© Ian Cumming (Photo ID #6050)
Foxglove is an introduced (European) garden flower in North America that has escaped and is now found throughout the northeastern and western United States and several Canadian provinces (BC, NB, NF, NS, ON, QC) (USDA 2010). In British Columbia, it is abundant in the landscape in disturbed areas in the southwestern part of the province and sporadically along the coast. It is particularly noticeable along roadways (including forest access roads) which it follows as pathways of dispersal. It is relatively common up to 4000 ft. Flowers are pink to purple, sometimes white. This is an out-crossing, protandrous species (that is, the lowermost flowers are predominantly female, and flowers 3 to 7 are male (Best and Bierzychudek 1982)) that is pollinated by bumblebees. A single individual can produce up to 5000 seeds (Baalen 1982). Germination is directly tied to soil disturbance in this species and is dependent on percentage of vegetation cover. Foxglove is the source of the heart medication digitalis (Baalen 1981).
Robust usually biennial herb from fibrous roots; stems erect, 0.5-1.5 m tall, unbranched, densely grey-hairy and becoming glandular upward.
Alternate, egg-shaped to lanceolate, 10-40 cm long, coarsely toothed, green and soft-hairy above, grey-woolly beneath, narrowed to the winged stalk, biggest and most numerous at the base in a rosette, reduced upward.
Inflorescence a long, narrow, leafy-bracted, 1-sided, terminal raceme of numerous stalked, nodding flowers, the stalks 5-20 mm long; corollas gaping-tubular, 4-6 cm long, weakly 2-lipped, shortly 5-lobed, the lower 3 lobes fused into the longer, more prominent of the 2 lips, pink-purple with deeper purple spots on inside of lower lip, the lips fringed with hairs, sparsely long-hairy in the throat; calyces deeply 5-lobed, the lobes somewhat leaflike, lance-egg-shaped, 1-1.8 cm long; stigmas 2-lobed; stamens 4.
Capsules, egg-shaped, about 12 mm long; seeds numerous, small, about 0.5 mm long.
If more than one illustration is available for a species (e.g., separate illustrations were provided for two subspecies) then links to the separate images will be provided below. Note that individual subspecies or varietal illustrations are not always available.
Illustration Source: The Illustrated Flora of British Columbia
Present from Summer to Fall
Source: The USDA
||Value / Class
Moisture Regime (SMR)
[0 - very xeric; 4 - mesic;
8 - hydric]
of field plots
species was recorded in:
BEC Zone Class
All BEC Zones (# of stations/zone) species was recorded in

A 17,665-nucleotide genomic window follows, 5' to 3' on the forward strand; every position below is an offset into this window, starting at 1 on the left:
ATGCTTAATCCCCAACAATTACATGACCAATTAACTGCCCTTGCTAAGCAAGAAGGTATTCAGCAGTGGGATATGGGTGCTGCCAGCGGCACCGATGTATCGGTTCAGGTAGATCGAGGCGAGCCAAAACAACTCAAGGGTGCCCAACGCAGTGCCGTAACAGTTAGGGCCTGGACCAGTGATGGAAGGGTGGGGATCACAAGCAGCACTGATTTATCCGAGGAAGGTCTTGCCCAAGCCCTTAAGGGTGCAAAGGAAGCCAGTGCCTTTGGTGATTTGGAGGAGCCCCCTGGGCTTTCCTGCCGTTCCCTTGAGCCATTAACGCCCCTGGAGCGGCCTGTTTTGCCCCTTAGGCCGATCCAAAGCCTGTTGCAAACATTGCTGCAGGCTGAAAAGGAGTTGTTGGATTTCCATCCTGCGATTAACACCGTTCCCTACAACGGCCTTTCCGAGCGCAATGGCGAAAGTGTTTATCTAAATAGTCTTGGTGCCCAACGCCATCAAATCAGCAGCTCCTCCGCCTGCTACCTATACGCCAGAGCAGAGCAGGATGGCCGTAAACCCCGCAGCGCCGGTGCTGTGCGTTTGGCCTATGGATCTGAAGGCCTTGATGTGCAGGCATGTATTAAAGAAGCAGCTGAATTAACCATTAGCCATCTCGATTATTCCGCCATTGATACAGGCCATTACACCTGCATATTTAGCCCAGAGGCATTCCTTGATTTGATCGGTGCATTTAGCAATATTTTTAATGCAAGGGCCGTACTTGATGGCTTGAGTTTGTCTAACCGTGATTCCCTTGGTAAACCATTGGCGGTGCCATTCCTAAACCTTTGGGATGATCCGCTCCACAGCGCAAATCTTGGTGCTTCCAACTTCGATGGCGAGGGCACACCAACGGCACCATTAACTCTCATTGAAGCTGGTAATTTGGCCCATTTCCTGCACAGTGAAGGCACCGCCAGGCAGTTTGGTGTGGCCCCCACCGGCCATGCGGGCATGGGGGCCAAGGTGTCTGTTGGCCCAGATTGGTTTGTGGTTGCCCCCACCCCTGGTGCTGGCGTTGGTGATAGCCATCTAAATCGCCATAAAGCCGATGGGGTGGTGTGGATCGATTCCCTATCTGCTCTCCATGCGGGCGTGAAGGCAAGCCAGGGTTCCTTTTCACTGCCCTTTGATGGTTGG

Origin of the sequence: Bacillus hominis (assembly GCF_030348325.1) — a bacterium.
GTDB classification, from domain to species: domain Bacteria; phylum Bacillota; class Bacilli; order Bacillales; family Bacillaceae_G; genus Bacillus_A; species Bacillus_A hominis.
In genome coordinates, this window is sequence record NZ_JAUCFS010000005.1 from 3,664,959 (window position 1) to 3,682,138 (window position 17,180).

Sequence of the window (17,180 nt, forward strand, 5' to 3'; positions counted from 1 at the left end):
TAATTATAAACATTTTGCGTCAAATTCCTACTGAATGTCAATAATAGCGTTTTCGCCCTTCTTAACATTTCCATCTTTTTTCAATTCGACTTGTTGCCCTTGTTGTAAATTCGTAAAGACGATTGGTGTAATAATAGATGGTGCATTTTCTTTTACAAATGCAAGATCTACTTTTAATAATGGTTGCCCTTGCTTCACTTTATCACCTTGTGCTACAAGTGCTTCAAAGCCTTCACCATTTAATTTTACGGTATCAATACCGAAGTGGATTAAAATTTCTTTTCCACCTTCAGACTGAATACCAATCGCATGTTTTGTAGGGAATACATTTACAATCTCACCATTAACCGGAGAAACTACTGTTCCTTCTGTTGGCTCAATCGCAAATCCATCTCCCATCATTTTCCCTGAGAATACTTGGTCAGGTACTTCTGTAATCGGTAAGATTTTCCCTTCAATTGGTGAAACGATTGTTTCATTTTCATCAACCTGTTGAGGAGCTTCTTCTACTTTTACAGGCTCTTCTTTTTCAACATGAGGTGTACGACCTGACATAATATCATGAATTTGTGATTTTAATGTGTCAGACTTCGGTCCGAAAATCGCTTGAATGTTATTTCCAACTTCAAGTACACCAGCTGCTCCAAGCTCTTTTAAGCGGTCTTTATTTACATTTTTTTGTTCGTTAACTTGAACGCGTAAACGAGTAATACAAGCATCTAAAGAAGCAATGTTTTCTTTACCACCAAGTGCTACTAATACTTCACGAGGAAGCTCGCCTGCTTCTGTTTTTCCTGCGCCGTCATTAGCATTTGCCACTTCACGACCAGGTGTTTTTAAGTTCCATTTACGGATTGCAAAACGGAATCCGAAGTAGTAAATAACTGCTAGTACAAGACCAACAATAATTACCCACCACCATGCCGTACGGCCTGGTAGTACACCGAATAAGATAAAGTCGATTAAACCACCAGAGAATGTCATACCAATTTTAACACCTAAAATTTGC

Source: Klinkenberg 2013
Synonyms and Alternate Names:
Digitalis purpurea var. alba hort.
Digitalis purpurea var. gloxiniiflora hort. ex L.H. Bailey
Digitalis purpurea var. tomentosa (Hoffmanns. & Link) Brot.
Foxgloves are native to Europe but have escaped from gardens to become well established in coastal British Columbia, particularly along roadsides and in forest clearings. Although magenta-flowered foxgloves are most common, many populations, even small ones, are polymorphic for flower colour. Flowers may be dark magenta, light magenta, or white, and the spots on the flowers may be purplish or yellowish to light brown. The genetics of flower and spot colour were worked out in Britain soon after the science of genetics was discovered in 1900, and the results were published in 1910. Three different genes were involved. One, M, produces the magenta pigment, an anthocyanin, and results in magenta flowers with purple spots. The homozygous recessive, mm has white flowers with yellowish or brownish spots. Its flowers have no anthocyanin pigment. A separate dominant gene, D, darkens the pigment, resulting in dark magenta flowers. So plants with a dominant M allele, for pigment, are dark magenta if they also have a D allele and are light magenta if they are homozygous recessive (dd) for the D gene. The D allele therefore enhances the expression of the M allele. It has no effect on mm plants, which have no anthocyanin pigment in their flowers. In addition, a separate dominant white gene exists. A dominant W allele produces white flowers, even if the plant also has the M allele for magenta pigment. (The recessive allele does not have this effect). A plant that is homozygous mm is already white flowered, so the W allele has no effect in this case. A plant with a W allele is white flowered, so the D allele has no effect on a plant with a W allele. Although the W allele prevents the expression of M, the W allele does not effect the colour of the spots. Thus, a plant with the W allele and the M allele has white flowers with purple spots, and a plant with the W allele that is also homozygous mm has yellow to brownish spots, just like the wwmm plant, which produces no anthocyanin pigment anywhere on the flower. Although no one has attempted to estimate the frequencies of the flower-colour phenotypes in populations in British Columbia, it would be interesting to see if there is any geographic pattern to the distribution of the flower colours. It would also be interesting to watch bees pollinating the flowers to see if individual bees discriminate among the various colours. We do not know if bees visit the different coloured flowers randomly or if each bee sticks to one colour form on each feeding foray.
Source: Extracted with permission from Griffiths and Ganders 1983, Wildflower Genetics: A Field Guide for British Columbia and the Pacific Northwest.
Best, Lynn S. and Paulette Bierzychudek. 1982. Pollinator foraging on foxglove (i}Digitalis purpurea): a test of a new model. Evolution 36 (1): 70-79.
Griffiths, Anthony J. F. and Fred R. Ganders. 1983. Wildflower Genetics: A Field Guide for British Columbia and the Pacific Northwest. Flight Press, Vancouver.